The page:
It was on a Tuesday, in the month of December 1857, that the telegram regarding the actual fate of Captain Wheatcroft was published in London. It was to the effect that he was killed before Lucknow on the fifteenth of November.
This news, given in the morning paper, attracted the attention of Mr Wilkinson, a London solicitor, who had in charge Captain Wheatcroft’s affairs. When at a later period this gentleman met the widow, she informed him that she had been quite prepared for the melancholy news, but that she had felt sure her husband could not have been killed on the 15th of November, inasmuch as it was during the night between the 14th and 15th that he appeared to her.
The certificate from the War Office, however, which it became Mr Wilkinson’s duty to obtain, confirmed the date given in the telegram, its tenor being as follows:—
“No. 9579/1 WAR OFFICE,
30th January 1858.
“These are to certify that it appears, by the records in this office, that Captain German Wheatcroft of the 6th Dragoon Guards, was killed in action on the 15th of November 1857.
“(Signed) B. HAWES.”
The difference of longitude between London and Lucknow being about five hours, three or four o’clock a.m. in London would be eight or nine o’clock a.m. at Lucknow. But it was in the afternoon not in the morning, as will be seen in the sequel, that Captain Wheatcroft was killed. Had he fallen on the 15th, therefore, the apparition to his wife would have appeared several hours before the engagement in which he fell, and while he was yet alive and well.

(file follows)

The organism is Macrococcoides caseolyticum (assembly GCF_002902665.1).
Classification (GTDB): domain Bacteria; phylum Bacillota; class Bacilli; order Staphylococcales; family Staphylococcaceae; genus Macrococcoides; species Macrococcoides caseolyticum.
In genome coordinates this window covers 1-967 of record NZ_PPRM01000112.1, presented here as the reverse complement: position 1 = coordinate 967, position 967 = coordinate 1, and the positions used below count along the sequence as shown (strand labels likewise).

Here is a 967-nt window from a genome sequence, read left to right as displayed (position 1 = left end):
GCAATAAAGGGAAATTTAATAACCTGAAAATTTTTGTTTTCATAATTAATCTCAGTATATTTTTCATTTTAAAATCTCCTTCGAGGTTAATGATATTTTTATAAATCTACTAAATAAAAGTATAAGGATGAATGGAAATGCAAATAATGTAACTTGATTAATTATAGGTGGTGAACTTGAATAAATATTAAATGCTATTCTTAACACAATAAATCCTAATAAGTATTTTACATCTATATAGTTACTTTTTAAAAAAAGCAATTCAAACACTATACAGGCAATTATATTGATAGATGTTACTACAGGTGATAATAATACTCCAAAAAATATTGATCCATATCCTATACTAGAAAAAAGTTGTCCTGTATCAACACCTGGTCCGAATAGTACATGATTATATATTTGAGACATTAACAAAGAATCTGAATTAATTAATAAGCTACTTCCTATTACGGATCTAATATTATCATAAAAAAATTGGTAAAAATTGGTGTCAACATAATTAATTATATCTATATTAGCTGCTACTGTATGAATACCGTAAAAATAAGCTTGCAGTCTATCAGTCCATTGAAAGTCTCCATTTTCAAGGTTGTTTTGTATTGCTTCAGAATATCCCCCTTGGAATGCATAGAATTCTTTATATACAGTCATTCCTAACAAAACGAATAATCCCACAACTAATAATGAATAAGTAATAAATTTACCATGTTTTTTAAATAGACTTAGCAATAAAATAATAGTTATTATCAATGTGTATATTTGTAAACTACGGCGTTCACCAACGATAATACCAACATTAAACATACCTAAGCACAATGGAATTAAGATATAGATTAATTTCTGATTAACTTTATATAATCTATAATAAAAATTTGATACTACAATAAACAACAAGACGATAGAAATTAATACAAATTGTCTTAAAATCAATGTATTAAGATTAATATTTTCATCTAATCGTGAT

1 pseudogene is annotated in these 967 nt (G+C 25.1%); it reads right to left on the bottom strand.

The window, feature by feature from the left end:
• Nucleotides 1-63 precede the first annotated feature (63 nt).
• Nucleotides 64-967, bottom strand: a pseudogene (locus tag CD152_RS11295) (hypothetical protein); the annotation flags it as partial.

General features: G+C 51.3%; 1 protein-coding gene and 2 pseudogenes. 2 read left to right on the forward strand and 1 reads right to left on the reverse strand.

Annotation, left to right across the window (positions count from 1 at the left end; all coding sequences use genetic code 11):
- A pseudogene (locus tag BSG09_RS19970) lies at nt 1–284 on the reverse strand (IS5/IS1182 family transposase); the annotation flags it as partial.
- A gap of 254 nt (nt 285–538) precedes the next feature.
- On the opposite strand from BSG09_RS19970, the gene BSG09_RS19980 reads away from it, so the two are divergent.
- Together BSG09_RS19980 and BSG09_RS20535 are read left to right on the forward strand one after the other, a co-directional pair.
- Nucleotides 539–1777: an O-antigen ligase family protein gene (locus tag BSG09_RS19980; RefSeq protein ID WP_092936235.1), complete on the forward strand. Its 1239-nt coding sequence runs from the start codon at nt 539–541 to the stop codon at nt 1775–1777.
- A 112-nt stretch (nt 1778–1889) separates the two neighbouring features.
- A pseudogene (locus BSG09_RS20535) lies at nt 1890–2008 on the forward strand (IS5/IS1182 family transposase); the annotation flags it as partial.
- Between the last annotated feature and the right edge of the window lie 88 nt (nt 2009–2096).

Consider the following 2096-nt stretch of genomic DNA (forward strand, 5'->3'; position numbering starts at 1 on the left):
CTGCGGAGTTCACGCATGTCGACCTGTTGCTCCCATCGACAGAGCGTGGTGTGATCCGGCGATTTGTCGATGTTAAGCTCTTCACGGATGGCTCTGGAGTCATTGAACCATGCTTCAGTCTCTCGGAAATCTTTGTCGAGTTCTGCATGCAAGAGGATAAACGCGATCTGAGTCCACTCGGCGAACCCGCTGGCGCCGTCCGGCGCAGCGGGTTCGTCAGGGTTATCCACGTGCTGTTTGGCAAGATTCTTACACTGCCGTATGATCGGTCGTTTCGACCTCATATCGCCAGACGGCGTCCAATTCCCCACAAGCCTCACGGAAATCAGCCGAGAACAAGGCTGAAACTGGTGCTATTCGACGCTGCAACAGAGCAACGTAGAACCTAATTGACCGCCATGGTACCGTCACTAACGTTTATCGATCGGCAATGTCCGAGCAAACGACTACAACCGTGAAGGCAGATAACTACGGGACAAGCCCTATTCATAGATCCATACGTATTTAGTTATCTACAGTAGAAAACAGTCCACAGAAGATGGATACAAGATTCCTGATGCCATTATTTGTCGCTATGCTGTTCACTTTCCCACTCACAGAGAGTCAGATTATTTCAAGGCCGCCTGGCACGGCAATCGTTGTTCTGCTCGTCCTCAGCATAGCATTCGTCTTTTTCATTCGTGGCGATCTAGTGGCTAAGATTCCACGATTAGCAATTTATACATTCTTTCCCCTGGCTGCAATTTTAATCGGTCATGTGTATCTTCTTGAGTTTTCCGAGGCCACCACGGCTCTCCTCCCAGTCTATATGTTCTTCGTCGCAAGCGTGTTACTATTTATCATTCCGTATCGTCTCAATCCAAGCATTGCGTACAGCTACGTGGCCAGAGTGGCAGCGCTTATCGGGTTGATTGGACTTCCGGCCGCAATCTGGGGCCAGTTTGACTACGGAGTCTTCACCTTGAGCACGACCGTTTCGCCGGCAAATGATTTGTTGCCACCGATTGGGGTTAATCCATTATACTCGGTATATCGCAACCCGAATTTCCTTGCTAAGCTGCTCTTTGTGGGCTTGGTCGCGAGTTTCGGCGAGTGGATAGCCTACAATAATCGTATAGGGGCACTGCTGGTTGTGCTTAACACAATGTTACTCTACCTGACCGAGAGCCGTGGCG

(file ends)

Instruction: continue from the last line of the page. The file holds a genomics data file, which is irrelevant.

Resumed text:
THE IRON CAGE
From Mrs CROWE’S “Night Side of Nature”
[As you express a wish to know what credit is to be attached to a tale sent forth after a lapse of between thirty and forty years, I will state the facts as they were recalled last year by a daughter of Sir William A. C——.]
Sir James, my mother, with myself and my brother Charles, went abroad towards the end of the year 1786. After trying several different places, we determined to settle at Lille, where we had letters of introduction to several of the best French families. There Sir James left us, and after passing a few days in an uncomfortable lodging, we engaged a nice large family house, which we liked much, and which we obtained at a very low rent, even for that part of the world.
About three weeks after we were established there, I walked one day with my mother to the bankers, for the purpose of delivering our letter of credit from Sir Robert Herries and drawing some money, which being paid in heavy five-frank pieces, we found we could not carry, and therefore requested the banker to send, saying, “We live in the Place du Lion d’Or.” Whereupon he looked surprised, and observed that he knew of no house there fit for us, “except, indeed,” he added, “the one that has been long uninhabited on account of the revenant that walks about it.”